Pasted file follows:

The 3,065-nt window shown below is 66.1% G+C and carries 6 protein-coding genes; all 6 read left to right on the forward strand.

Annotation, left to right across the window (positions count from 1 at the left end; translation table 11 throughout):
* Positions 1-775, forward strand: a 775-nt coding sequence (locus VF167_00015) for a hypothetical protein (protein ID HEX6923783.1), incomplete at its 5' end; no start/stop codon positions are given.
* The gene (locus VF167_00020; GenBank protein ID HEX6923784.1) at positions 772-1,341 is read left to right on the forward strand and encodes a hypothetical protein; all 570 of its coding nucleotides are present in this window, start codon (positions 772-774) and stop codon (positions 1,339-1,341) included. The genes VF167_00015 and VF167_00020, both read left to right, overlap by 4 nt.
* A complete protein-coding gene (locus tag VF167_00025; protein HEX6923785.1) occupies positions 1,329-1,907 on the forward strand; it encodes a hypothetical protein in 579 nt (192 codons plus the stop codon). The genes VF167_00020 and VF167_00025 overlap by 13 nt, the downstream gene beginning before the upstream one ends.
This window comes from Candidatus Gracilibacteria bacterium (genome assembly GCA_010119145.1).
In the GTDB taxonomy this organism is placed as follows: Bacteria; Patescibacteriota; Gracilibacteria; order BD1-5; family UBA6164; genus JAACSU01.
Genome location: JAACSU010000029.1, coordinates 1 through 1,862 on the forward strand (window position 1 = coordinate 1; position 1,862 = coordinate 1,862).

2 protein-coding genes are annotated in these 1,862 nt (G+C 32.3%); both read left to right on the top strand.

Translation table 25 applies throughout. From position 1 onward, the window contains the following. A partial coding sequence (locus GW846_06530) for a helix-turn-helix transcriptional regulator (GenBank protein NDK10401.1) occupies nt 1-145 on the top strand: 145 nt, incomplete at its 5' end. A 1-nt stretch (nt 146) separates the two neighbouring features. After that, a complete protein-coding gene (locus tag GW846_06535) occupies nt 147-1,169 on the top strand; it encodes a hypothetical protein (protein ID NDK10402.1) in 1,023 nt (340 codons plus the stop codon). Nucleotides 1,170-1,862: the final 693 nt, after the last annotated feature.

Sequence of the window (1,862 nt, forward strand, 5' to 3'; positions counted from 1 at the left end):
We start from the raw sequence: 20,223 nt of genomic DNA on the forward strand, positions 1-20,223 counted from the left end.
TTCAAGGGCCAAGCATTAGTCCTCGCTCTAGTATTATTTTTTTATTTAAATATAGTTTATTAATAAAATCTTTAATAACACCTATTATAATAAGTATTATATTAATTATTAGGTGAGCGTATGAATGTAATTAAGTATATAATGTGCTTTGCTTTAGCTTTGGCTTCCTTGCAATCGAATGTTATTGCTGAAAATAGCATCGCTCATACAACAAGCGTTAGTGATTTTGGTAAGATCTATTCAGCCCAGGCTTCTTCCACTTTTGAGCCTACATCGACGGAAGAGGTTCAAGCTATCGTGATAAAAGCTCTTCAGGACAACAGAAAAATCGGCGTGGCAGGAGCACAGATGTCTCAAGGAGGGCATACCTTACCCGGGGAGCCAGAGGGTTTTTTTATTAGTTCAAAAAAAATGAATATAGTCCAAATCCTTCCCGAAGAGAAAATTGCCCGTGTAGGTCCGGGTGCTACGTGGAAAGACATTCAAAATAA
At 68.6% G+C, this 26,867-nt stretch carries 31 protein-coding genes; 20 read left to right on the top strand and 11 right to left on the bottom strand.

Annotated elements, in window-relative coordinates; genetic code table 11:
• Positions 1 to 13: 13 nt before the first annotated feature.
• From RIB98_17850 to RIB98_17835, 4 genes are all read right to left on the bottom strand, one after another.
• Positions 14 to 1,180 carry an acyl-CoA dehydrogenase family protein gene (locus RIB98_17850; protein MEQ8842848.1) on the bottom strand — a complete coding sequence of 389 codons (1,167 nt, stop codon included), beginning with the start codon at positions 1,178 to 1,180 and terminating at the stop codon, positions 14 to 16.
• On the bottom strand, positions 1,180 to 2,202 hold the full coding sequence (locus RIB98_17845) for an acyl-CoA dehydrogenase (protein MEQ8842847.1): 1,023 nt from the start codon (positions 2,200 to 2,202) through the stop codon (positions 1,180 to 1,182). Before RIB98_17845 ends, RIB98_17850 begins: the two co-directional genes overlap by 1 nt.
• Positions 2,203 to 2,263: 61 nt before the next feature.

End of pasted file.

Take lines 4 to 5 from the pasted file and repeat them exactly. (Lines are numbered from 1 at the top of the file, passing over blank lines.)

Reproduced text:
* The gene (locus VF167_00020; GenBank protein ID HEX6923784.1) at positions 772-1,341 is read left to right on the forward strand and encodes a hypothetical protein; all 570 of its coding nucleotides are present in this window, start codon (positions 772-774) and stop codon (positions 1,339-1,341) included. The genes VF167_00015 and VF167_00020, both read left to right, overlap by 4 nt.
* A complete protein-coding gene (locus tag VF167_00025; protein HEX6923785.1) occupies positions 1,329-1,907 on the forward strand; it encodes a hypothetical protein in 579 nt (192 codons plus the stop codon). The genes VF167_00020 and VF167_00025 overlap by 13 nt, the downstream gene beginning before the upstream one ends.